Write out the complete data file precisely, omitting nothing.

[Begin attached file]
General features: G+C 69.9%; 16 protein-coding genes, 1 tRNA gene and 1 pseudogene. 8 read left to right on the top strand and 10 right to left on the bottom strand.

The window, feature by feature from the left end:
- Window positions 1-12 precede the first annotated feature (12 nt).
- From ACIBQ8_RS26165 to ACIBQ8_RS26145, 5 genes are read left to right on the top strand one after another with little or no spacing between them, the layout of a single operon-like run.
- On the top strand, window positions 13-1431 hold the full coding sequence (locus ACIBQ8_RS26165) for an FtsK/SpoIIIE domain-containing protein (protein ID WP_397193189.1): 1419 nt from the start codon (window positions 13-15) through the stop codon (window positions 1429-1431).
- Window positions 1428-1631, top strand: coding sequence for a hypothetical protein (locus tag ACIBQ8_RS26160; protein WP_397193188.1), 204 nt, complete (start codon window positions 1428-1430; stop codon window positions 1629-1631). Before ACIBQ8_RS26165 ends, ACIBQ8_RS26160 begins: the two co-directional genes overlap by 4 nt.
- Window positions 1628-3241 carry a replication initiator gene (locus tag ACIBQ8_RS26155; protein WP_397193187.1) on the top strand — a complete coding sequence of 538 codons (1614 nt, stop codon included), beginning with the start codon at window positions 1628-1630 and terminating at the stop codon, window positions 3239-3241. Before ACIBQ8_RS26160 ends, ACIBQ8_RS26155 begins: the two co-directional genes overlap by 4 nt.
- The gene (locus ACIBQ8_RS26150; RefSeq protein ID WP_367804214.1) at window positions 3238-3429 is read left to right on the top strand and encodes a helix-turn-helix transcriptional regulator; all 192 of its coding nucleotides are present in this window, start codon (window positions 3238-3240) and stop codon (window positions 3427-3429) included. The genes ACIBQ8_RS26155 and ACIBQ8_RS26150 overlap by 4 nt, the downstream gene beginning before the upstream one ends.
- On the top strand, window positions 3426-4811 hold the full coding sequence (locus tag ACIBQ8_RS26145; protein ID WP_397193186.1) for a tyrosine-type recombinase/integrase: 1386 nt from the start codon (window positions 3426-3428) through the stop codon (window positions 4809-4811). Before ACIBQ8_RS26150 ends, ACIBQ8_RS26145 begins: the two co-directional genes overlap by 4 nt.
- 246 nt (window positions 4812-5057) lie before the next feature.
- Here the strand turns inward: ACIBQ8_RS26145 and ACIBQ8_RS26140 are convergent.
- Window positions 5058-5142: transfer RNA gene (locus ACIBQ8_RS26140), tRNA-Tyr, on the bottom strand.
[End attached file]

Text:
General features: G+C 69.9%; 16 protein-coding genes, 1 tRNA gene and 1 pseudogene. 8 read left to right on the top strand and 10 right to left on the bottom strand.

The window, feature by feature from the left end:
- Window positions 1-12 precede the first annotated feature (12 nt).
- From ACIBQ8_RS26165 to ACIBQ8_RS26145, 5 genes are read left to right on the top strand one after another with little or no spacing between them, the layout of a single operon-like run.
- On the top strand, window positions 13-1431 hold the full coding sequence (locus ACIBQ8_RS26165) for an FtsK/SpoIIIE domain-containing protein (protein ID WP_397193189.1): 1419 nt from the start codon (window positions 13-15) through the stop codon (window positions 1429-1431).
- Window positions 1428-1631, top strand: coding sequence for a hypothetical protein (locus tag ACIBQ8_RS26160; protein WP_397193188.1), 204 nt, complete (start codon window positions 1428-1430; stop codon window positions 1629-1631). Before ACIBQ8_RS26165 ends, ACIBQ8_RS26160 begins: the two co-directional genes overlap by 4 nt.
- Window positions 1628-3241 carry a replication initiator gene (locus tag ACIBQ8_RS26155; protein WP_397193187.1) on the top strand — a complete coding sequence of 538 codons (1614 nt, stop codon included), beginning with the start codon at window positions 1628-1630 and terminating at the stop codon, window positions 3239-3241. Before ACIBQ8_RS26160 ends, ACIBQ8_RS26155 begins: the two co-directional genes overlap by 4 nt.
- The gene (locus ACIBQ8_RS26150; RefSeq protein ID WP_367804214.1) at window positions 3238-3429 is read left to right on the top strand and encodes a helix-turn-helix transcriptional regulator; all 192 of its coding nucleotides are present in this window, start codon (window positions 3238-3240) and stop codon (window positions 3427-3429) included. The genes ACIBQ8_RS26155 and ACIBQ8_RS26150 overlap by 4 nt, the downstream gene beginning before the upstream one ends.
- On the top strand, window positions 3426-4811 hold the full coding sequence (locus tag ACIBQ8_RS26145; protein ID WP_397193186.1) for a tyrosine-type recombinase/integrase: 1386 nt from the start codon (window positions 3426-3428) through the stop codon (window positions 4809-4811). Before ACIBQ8_RS26150 ends, ACIBQ8_RS26145 begins: the two co-directional genes overlap by 4 nt.
- 246 nt (window positions 4812-5057) lie before the next feature.
- Here the strand turns inward: ACIBQ8_RS26145 and ACIBQ8_RS26140 are convergent.
- Window positions 5058-5142: transfer RNA gene (locus ACIBQ8_RS26140), tRNA-Tyr, on the bottom strand.